About this lesson
The Earnings Statement is a financial report that shows business profitability over some time period. This lesson will focus on the expense portion of the Earnings Statement.
Download this lesson’s related exercise files.Earnings Statement Part 3.docx
327.6 KB Earnings Statement Part 3 - Solution.docx
Earnings Statement Part 3
The Earnings Statement is a financial report that shows business profitability over some time period. This module will focus on the expense portion of the Earnings Statement.
When to Use Earnings Statements
The Earnings Statement is prepared for a time period typically a month, quarter, or year. It shows the sales and expenses during that time and ultimately whether or not the company made money (profit) during that time.
- All financial transactions for a time period are accumulated and shown on the Earnings Statement.
- The revenue transactions are placed in one category.
- The expense or cost transactions are normally placed in multiple categories.
- After the expenses have been subtracted from the revenue, the remainder is called Earnings, Net Income or Profit.
- Expense transactions are included if their timing attribute is within the period represented by the Earnings Statement.
- If cash basis, the timing is based upon making a payment for the goods or services.
- If accrual basis, the timing is based upon the receipt of goods or services.
- Special one-time expenses are typically recorded as separate line items so it is easy for analysts to remove them from their ongoing progressions.
- Cost of Goods Sold (COGS) is also referred to as variable cost because these costs vary based upon the amount of sales. The COGS in the Earnings Statement is only the costs of producing the products or services that are sold during the time period associated with the Earnings Statement.
- The COGS, or variable cost, is comprised of three components:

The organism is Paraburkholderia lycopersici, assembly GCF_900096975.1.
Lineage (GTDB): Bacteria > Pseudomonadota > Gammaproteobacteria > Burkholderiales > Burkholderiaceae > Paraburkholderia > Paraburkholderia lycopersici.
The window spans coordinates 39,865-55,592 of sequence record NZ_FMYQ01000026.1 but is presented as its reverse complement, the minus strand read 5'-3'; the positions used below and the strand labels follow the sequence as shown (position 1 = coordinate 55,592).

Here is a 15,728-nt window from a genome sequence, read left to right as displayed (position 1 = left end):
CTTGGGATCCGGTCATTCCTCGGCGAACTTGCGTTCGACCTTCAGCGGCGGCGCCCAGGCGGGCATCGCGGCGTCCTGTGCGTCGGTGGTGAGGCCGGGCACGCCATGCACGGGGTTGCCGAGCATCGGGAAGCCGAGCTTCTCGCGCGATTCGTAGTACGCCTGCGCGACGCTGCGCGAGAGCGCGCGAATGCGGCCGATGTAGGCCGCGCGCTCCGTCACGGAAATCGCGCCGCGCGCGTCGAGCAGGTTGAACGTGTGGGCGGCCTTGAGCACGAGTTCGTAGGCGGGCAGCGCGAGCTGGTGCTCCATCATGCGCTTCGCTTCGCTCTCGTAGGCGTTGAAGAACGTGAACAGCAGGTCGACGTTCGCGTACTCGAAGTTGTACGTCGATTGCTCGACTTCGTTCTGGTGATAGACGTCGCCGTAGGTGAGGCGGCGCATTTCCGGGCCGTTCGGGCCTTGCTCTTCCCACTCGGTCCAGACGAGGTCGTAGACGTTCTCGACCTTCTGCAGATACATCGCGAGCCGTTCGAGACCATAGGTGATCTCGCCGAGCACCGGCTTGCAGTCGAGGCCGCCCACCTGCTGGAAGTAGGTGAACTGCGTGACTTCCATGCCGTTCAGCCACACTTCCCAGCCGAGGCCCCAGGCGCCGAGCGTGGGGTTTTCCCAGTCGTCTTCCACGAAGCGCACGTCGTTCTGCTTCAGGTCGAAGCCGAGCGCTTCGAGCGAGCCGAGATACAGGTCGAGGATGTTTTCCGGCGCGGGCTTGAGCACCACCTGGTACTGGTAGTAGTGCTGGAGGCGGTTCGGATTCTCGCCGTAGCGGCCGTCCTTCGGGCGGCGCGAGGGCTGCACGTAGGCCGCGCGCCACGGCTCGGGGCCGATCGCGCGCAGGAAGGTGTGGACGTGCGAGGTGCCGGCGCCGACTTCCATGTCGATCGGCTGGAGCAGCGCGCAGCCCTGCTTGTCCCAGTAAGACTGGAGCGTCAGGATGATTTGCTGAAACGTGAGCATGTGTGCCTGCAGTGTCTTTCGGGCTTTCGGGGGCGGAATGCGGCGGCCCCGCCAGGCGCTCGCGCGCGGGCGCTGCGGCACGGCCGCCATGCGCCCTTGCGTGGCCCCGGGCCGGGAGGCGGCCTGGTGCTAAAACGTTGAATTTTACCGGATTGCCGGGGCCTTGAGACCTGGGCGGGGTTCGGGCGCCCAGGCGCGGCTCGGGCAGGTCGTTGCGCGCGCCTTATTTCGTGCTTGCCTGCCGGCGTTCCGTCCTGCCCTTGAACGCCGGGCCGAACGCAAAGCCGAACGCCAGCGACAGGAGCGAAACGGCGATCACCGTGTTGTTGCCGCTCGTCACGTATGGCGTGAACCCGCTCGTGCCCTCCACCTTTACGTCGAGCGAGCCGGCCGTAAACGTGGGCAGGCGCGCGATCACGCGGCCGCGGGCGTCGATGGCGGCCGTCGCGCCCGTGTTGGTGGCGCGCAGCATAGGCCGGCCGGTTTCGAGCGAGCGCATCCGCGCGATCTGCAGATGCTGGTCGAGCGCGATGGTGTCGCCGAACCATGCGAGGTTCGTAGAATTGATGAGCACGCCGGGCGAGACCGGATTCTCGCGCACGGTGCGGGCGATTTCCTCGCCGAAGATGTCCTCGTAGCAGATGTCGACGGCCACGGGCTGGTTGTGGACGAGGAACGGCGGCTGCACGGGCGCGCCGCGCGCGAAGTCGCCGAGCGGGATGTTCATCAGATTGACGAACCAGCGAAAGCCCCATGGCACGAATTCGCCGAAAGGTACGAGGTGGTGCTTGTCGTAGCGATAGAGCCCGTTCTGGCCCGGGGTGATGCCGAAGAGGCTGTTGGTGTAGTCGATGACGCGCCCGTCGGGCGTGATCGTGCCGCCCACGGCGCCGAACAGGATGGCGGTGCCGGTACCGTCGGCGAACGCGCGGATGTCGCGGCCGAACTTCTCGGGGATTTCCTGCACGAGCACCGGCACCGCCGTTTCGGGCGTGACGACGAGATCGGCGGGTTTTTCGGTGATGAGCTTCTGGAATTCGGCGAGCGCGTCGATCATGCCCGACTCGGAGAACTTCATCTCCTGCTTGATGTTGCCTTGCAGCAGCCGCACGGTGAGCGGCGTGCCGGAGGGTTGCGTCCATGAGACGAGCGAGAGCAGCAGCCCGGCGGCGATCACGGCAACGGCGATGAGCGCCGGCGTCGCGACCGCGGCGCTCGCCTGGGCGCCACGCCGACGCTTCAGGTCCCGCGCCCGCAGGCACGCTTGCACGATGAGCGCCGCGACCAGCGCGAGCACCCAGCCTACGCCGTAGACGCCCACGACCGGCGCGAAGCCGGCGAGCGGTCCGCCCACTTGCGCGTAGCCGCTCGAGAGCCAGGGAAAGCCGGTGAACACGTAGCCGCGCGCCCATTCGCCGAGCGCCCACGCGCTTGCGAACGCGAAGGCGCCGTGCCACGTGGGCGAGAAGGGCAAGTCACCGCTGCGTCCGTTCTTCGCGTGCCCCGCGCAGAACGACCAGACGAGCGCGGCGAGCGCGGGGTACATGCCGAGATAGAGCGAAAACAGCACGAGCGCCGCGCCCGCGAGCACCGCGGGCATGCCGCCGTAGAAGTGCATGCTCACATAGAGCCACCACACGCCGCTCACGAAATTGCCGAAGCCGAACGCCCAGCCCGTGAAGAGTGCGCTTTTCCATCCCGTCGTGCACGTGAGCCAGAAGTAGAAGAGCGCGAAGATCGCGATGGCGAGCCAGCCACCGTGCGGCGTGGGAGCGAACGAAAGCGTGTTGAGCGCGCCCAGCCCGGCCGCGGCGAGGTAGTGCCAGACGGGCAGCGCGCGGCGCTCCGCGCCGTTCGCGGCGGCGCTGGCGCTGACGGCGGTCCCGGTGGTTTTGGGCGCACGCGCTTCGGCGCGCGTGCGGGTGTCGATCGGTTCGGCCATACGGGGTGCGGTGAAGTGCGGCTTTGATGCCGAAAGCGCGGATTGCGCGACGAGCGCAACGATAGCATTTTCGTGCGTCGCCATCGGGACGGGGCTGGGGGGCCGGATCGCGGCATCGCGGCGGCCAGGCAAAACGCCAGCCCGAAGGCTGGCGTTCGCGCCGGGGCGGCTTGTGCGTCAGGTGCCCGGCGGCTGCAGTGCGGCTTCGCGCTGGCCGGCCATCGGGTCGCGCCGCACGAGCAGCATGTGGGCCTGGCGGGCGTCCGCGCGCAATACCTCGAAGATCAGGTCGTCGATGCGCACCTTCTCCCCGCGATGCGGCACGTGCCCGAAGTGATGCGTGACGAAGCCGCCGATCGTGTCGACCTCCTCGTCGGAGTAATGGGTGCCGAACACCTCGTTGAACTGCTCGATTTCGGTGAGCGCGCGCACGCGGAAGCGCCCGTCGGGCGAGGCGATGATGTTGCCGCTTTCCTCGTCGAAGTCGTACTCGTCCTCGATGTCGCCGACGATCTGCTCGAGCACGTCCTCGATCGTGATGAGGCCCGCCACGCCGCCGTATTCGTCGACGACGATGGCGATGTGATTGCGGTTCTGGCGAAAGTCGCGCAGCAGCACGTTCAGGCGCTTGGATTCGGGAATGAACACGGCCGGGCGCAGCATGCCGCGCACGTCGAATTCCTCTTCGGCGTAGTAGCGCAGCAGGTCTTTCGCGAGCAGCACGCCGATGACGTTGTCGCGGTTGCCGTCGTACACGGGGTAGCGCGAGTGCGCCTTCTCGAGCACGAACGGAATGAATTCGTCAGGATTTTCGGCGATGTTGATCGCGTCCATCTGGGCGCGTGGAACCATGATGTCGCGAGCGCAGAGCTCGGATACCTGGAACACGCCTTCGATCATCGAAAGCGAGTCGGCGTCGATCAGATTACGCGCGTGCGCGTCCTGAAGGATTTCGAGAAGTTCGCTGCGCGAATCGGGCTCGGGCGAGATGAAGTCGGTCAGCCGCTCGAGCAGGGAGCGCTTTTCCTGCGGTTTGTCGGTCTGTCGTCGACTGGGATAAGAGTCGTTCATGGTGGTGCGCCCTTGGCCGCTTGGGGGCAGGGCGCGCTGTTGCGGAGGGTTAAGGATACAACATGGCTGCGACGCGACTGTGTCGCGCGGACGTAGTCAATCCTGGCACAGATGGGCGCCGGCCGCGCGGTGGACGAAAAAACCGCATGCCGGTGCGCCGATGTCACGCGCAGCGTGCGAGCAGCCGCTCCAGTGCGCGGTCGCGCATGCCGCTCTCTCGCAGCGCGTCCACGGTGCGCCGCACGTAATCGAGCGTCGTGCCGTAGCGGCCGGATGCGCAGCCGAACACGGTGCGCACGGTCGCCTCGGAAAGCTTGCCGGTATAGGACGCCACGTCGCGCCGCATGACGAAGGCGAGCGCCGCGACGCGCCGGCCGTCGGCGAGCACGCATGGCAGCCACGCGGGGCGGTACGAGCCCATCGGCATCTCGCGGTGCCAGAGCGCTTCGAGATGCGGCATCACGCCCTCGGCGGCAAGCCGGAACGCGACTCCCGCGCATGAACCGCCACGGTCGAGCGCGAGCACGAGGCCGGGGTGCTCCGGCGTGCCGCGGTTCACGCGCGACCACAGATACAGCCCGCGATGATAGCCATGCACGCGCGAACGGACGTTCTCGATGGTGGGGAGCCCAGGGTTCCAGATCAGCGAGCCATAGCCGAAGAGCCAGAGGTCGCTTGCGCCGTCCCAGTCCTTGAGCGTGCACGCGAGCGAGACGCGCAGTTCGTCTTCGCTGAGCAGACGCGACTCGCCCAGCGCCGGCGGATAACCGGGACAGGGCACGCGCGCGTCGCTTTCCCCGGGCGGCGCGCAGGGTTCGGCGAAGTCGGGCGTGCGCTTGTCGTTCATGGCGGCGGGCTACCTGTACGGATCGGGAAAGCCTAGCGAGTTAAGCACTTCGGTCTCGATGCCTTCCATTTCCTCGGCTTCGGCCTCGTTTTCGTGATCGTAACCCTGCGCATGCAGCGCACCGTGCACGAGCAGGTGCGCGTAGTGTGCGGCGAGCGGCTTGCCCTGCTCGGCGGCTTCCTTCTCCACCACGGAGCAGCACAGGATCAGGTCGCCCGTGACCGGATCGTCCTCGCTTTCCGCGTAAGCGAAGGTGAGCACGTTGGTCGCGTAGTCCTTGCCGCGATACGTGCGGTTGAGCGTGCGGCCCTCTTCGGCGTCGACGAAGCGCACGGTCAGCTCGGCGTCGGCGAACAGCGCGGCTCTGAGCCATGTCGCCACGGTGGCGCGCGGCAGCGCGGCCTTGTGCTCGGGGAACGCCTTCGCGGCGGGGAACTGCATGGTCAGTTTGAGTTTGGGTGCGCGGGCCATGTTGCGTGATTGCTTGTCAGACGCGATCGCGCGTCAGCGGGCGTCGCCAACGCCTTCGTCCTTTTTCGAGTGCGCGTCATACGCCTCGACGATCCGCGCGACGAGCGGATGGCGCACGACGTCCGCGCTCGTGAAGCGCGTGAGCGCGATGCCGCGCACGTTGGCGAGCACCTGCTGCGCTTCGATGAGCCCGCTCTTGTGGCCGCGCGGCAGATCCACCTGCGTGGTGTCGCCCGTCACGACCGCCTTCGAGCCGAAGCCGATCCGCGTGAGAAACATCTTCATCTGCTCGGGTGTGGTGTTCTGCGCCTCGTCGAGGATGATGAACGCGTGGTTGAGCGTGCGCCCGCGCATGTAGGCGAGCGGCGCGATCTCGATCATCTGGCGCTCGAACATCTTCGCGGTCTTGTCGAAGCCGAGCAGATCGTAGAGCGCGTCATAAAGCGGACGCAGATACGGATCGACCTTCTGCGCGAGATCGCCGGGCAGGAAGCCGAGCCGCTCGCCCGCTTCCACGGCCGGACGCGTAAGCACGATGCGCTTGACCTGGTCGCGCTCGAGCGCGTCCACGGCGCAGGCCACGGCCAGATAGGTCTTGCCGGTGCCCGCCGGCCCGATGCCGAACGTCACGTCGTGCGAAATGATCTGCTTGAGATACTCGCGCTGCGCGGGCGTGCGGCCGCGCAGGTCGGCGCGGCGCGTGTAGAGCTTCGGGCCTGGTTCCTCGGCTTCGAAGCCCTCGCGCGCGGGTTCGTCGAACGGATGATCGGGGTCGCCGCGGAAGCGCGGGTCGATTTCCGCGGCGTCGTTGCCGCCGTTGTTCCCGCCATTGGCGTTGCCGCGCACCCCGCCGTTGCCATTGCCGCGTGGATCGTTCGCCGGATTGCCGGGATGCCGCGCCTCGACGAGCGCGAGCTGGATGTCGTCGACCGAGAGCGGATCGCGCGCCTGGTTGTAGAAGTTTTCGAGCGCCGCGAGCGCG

- Direct material – material that is incorporated into a product that is sold.
- Direct labour – labour to manufacture the product sold or labour required to complete a service call with a customer.
- Variable overhead – overhead costs that are directly related to running a manufacturing operation.
- Operational expenses are often referred to as fixed costs, overhead costs, or SG&A – sales, general and administrative.
- Operational expenses can be classified in five categories – these will be discussed in more detail in other modules:
- Fixed costs – typically do not vary from period to period regardless of business activity. These are often based upon a contract.
- Overhead costs – “run the business” costs. These include staffing and operating expenses of business support functions such as HR, Finance, Marketing, and Engineering.
- Program costs – these are the costs of doing projects. Therefore these are the most discretionary of all costs since normally projects can be easily stopped, started, or stretched – which changes the amount of money being spent.
- Interest costs – payment of interest on whatever loan or borrowing instruments used by the company. The payment terms and interest rate are normally determined by the lending the institution.
- Taxes – these expenses are based upon the tax code of the applicable government agencies. Businesses can curtail or expand certain types of business activity in order to minimize taxes.
Hints and Tips
- All transactions are recorded either using the cash basis or the accrual basis – never mix these on a statement.
- Many companies will break the operating expenses into further subcategories within each of the categories mentions, such as R&D, depreciation, sales, IT, or other categories that are of significant importance to their industry.
- Although Interest and Taxes are not normally categorized as operating expenses, their behavior is much closer to operating expenses than to variable costs.
Lesson notes are only available for subscribers.
PMI, PMP and PMBOK are registered marks of the Project Management Institute, Inc.